How to Integrate Real-Time Social Media with Streaming Video

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This article originally appeared on Streaming Media Producer

Viewers interacting with a second screen while consuming content is not something that we, as producers, have much control over, but by integrating real-time social media with streaming video we can try to maintain viewer engagement and encourage them to use their second screens to interact with the content producers and other viewers, instead of with their wider social media network.

As a society, we recognize that our interactions compete for time with ever-present Internet-connected smart phones and tablets. Be it in a classroom, conference, or boardroom, or while out for dinner with friends and even first dates, we vie for attention with connected devices.

Broadcasters and advertisers know this as well as anyone. As the primary vehicle of TV consumption has shifted from live television to on-demand streaming and timeshifted playback of live television using a PVR, advertisers understand that in order to capture viewers’ attention, they need to engage them on their second screens–their smart phones and tablets. This effort to engage viewers on their second screens can be seen in the form of strategically timed Twitter hashtags that often summarize a storyline with run-together compound words.

This type of interaction is normally limited, although I have seen some shows like ABC’s The Voice read live tweets from viewers and display tweets supposedly written by the show’s quartet of celebrity coaches. Admittedly, the celebrity tweets appear to be written by social media handlers via the celebrity’s Twitter account, but The Voice still represents a solid example of broadcast television trying to engage the viewing audience on their second screens while they watch live television programming. Likewise, a webcast that properly integrates real-time social media with streaming video can replicate this type of Twitter interaction and take engagement and the conversation to the next level by adding Facebook comments.

Ironically, as television consumption has morphed into an on-demand and timeshifted experience, live streaming or webcasting—i.e., web video viewing in real-time—has become a growing market. Corporate webcasting is often used to connect remote employees or conference attendees in remote or satellite locations, and technology companies are increasingly webcasting product launches. Like broadcast television, today’s live webcasts often integrate real-time social media with streaming video in an effort to engage their viewing audiences. Engaging webcast viewers via social media results in higher viewer retention, because they stick around longer. It also means higher visibility, and consequently higher viewer numbers, as these viewers share their engagement activities across their social media networks.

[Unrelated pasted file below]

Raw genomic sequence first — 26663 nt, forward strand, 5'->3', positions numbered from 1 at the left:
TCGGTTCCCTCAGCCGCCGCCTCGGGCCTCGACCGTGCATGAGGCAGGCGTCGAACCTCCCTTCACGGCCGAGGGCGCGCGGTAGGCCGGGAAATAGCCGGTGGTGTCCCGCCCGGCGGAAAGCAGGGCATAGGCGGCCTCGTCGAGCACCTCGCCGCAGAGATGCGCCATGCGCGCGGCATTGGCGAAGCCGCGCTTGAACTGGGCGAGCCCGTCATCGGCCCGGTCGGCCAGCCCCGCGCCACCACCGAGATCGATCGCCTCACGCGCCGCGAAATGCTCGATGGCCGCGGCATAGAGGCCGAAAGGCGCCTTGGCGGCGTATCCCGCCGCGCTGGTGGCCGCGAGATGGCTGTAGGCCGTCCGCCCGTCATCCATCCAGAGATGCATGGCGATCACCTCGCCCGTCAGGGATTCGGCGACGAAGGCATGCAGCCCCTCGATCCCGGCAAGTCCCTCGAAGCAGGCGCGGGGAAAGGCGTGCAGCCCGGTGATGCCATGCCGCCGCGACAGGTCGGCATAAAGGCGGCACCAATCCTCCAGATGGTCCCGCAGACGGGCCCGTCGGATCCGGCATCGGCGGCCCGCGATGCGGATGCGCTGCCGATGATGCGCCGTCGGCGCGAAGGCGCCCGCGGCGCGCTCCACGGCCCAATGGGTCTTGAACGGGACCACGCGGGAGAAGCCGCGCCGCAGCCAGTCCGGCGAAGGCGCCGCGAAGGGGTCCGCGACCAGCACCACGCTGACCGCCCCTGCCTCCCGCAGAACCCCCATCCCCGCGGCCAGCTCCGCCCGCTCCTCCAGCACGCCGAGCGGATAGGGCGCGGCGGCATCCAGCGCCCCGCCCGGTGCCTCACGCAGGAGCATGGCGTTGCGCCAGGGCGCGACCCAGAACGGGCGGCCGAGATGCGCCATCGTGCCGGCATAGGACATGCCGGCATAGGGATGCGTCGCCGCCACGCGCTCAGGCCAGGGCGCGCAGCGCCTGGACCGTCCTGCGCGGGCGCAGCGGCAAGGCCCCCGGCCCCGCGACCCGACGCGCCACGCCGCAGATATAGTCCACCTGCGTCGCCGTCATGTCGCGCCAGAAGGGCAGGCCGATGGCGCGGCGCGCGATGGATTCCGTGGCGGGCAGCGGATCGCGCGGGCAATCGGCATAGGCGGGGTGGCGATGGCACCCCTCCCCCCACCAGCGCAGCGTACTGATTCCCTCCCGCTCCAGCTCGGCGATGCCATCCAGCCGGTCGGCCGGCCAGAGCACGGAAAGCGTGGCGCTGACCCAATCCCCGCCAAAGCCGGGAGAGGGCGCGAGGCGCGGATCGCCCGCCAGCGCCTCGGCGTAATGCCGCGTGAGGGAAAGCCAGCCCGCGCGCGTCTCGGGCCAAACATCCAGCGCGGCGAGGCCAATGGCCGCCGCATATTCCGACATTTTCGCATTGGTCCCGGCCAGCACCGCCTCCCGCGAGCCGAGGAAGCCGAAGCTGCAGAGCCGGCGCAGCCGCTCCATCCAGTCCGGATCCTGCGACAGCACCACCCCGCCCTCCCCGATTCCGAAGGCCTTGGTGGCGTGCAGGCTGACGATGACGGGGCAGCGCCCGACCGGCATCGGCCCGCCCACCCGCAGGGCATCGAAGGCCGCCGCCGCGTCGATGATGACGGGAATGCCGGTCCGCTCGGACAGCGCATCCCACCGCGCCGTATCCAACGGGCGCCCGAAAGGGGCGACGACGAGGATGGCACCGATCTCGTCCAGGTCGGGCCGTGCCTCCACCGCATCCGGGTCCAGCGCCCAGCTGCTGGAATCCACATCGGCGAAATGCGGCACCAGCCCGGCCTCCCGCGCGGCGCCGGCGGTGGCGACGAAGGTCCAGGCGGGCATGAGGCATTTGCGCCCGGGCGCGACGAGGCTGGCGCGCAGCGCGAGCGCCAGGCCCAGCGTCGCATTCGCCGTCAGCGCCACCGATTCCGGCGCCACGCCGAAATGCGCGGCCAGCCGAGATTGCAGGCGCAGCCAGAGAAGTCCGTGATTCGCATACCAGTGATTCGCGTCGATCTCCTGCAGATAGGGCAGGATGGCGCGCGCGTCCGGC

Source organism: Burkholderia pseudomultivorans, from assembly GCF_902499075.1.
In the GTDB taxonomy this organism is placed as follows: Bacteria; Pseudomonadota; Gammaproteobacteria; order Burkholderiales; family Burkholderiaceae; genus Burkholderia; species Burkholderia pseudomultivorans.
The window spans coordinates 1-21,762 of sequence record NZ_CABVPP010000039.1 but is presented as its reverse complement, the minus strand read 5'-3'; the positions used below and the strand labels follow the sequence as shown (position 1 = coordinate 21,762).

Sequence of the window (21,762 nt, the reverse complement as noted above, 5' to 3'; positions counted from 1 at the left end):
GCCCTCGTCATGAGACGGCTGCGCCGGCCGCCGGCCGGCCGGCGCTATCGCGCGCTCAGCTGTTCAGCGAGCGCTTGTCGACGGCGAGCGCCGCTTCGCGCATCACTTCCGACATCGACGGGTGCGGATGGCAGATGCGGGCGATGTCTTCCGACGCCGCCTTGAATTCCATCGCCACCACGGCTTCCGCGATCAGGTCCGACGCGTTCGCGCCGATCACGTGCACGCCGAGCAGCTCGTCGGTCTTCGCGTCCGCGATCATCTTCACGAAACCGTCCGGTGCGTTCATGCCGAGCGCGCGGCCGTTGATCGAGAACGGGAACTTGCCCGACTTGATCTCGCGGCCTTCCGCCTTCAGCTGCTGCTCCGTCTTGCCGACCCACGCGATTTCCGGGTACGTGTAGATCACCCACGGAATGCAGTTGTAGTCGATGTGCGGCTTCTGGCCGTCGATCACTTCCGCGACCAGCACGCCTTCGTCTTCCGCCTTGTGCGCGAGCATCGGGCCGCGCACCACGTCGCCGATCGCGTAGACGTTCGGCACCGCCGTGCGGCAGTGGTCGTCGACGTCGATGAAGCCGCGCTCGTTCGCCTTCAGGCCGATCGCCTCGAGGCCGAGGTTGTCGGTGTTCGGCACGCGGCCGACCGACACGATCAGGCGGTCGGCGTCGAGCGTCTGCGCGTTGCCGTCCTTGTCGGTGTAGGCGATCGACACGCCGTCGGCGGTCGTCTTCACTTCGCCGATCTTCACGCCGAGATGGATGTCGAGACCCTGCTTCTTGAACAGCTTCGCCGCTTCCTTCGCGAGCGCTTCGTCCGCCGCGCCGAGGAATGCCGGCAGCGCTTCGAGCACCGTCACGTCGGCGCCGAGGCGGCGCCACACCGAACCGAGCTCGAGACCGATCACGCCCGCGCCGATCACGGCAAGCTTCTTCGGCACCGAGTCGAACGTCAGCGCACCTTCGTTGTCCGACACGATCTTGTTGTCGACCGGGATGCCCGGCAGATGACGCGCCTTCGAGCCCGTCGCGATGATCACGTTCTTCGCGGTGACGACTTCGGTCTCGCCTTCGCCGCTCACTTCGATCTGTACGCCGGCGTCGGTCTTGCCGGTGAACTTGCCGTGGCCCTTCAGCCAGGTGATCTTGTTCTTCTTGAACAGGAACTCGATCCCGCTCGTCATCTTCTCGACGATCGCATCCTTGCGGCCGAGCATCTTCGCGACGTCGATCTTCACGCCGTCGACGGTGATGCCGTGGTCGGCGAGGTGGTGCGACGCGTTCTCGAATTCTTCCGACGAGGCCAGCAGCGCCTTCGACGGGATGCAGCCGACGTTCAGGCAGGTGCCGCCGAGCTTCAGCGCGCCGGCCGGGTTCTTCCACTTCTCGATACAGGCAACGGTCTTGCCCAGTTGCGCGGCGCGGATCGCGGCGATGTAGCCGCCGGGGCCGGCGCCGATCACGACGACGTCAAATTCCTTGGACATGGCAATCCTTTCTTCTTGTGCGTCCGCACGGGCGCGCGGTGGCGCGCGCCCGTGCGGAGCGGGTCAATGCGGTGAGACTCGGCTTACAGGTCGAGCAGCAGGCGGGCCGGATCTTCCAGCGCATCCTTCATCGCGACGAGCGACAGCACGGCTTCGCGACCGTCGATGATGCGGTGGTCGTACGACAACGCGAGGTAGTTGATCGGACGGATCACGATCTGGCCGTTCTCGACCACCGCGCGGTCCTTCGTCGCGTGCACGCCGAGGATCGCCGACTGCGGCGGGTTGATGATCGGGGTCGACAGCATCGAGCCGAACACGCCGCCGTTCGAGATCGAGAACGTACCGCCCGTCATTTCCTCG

Two Ways to Add Social Media

There are two ways to integrate real-time social media in live streaming video. The first is by engaging viewers through the use of chat, Facebook comments, and tweets. The second is by compositing Facebook and Twitter comments on the live video. I will discuss and demonstrate both methods.

A live webcast on a Facebook page with Facebook comments below the video and tweets and Facebook comments overlayed on the video

Encouraging viewers to share, like, and tweet the live broadcast URL is a good start, but true engagement requires interaction. Both Ustream and Livestream have channels and event pages that allow Facebook comments/likes/shares, Twitter tweets, and chat. It’s important to assign a moderator to monitor these different interaction methods to prevent conversations that are too risqué for the intended audience and discourage trolls and bots.

This communication channel can also double as a way for the webcast team to communicate with the viewing audience for technical support issues without interrupting the flow of the live webcast or involve the talent. It can also be used to send clickable web links that aren’t possible when you overlay a URL on live video.

If the webcast is going to be hidden from an event page or channel or simulcast via an embed code on a client website, social media functionality can still be maintained, depending on the embed code option selected. Additionally, both Ustream and Livestream have Facebook apps that allow the video to be embedded on a Facebook page, which adds a third simulcast location. My initial concern with multiple simulcast locations is that the different audiences wouldn’t be interconnected, but Facebook comments are seen across all three simulcast locations, which has the added benefit that the moderator doesn’t need to be in three web locations at once.

Ustream embed options include the video player only, player plus sidebar, and sidebar only.

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